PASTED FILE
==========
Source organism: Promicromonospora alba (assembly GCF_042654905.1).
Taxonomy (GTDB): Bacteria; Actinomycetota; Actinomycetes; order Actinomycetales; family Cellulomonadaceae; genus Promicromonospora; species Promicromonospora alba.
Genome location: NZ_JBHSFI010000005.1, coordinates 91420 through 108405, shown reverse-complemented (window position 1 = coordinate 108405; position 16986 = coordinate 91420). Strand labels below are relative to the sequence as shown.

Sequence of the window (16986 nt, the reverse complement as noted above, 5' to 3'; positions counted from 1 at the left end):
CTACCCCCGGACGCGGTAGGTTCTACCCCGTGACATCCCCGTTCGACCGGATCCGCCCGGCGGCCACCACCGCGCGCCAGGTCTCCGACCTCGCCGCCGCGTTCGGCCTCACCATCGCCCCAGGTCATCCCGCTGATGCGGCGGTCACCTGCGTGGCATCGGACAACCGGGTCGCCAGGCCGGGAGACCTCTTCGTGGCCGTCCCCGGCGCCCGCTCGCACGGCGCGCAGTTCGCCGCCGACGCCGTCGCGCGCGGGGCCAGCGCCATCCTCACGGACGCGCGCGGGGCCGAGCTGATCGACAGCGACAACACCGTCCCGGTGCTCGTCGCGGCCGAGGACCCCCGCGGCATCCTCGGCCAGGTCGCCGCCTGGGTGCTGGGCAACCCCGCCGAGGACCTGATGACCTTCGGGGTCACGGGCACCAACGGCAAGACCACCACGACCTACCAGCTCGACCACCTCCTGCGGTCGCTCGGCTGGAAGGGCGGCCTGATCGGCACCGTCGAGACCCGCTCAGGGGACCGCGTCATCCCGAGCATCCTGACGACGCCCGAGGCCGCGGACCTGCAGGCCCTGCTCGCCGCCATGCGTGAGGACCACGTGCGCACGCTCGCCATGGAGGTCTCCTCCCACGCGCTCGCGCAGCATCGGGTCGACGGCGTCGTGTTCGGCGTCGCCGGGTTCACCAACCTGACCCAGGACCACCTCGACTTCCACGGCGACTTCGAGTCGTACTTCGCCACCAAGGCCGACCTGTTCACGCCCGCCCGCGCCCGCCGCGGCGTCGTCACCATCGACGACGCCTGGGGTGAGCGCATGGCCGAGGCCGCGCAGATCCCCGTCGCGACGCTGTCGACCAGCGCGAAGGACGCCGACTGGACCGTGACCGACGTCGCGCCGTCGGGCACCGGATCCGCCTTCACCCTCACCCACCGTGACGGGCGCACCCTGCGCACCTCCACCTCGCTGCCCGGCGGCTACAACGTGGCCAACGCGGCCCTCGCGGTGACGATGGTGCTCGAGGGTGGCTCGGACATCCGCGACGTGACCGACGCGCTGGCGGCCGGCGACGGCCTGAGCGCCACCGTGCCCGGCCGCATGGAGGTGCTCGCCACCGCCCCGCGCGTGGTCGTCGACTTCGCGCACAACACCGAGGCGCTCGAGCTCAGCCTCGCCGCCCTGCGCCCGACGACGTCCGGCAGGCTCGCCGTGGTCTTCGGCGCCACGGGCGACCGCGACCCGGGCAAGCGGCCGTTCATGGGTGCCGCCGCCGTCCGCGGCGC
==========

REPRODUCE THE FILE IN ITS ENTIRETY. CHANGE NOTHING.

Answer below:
Source organism: Promicromonospora alba (assembly GCF_042654905.1).
Taxonomy (GTDB): Bacteria; Actinomycetota; Actinomycetes; order Actinomycetales; family Cellulomonadaceae; genus Promicromonospora; species Promicromonospora alba.
Genome location: NZ_JBHSFI010000005.1, coordinates 91420 through 108405, shown reverse-complemented (window position 1 = coordinate 108405; position 16986 = coordinate 91420). Strand labels below are relative to the sequence as shown.

Sequence of the window (16986 nt, the reverse complement as noted above, 5' to 3'; positions counted from 1 at the left end):
CTACCCCCGGACGCGGTAGGTTCTACCCCGTGACATCCCCGTTCGACCGGATCCGCCCGGCGGCCACCACCGCGCGCCAGGTCTCCGACCTCGCCGCCGCGTTCGGCCTCACCATCGCCCCAGGTCATCCCGCTGATGCGGCGGTCACCTGCGTGGCATCGGACAACCGGGTCGCCAGGCCGGGAGACCTCTTCGTGGCCGTCCCCGGCGCCCGCTCGCACGGCGCGCAGTTCGCCGCCGACGCCGTCGCGCGCGGGGCCAGCGCCATCCTCACGGACGCGCGCGGGGCCGAGCTGATCGACAGCGACAACACCGTCCCGGTGCTCGTCGCGGCCGAGGACCCCCGCGGCATCCTCGGCCAGGTCGCCGCCTGGGTGCTGGGCAACCCCGCCGAGGACCTGATGACCTTCGGGGTCACGGGCACCAACGGCAAGACCACCACGACCTACCAGCTCGACCACCTCCTGCGGTCGCTCGGCTGGAAGGGCGGCCTGATCGGCACCGTCGAGACCCGCTCAGGGGACCGCGTCATCCCGAGCATCCTGACGACGCCCGAGGCCGCGGACCTGCAGGCCCTGCTCGCCGCCATGCGTGAGGACCACGTGCGCACGCTCGCCATGGAGGTCTCCTCCCACGCGCTCGCGCAGCATCGGGTCGACGGCGTCGTGTTCGGCGTCGCCGGGTTCACCAACCTGACCCAGGACCACCTCGACTTCCACGGCGACTTCGAGTCGTACTTCGCCACCAAGGCCGACCTGTTCACGCCCGCCCGCGCCCGCCGCGGCGTCGTCACCATCGACGACGCCTGGGGTGAGCGCATGGCCGAGGCCGCGCAGATCCCCGTCGCGACGCTGTCGACCAGCGCGAAGGACGCCGACTGGACCGTGACCGACGTCGCGCCGTCGGGCACCGGATCCGCCTTCACCCTCACCCACCGTGACGGGCGCACCCTGCGCACCTCCACCTCGCTGCCCGGCGGCTACAACGTGGCCAACGCGGCCCTCGCGGTGACGATGGTGCTCGAGGGTGGCTCGGACATCCGCGACGTGACCGACGCGCTGGCGGCCGGCGACGGCCTGAGCGCCACCGTGCCCGGCCGCATGGAGGTGCTCGCCACCGCCCCGCGCGTGGTCGTCGACTTCGCGCACAACACCGAGGCGCTCGAGCTCAGCCTCGCCGCCCTGCGCCCGACGACGTCCGGCAGGCTCGCCGTGGTCTTCGGCGCCACGGGCGACCGCGACCCGGGCAAGCGGCCGTTCATGGGTGCCGCCGCCGTCCGCGGCGC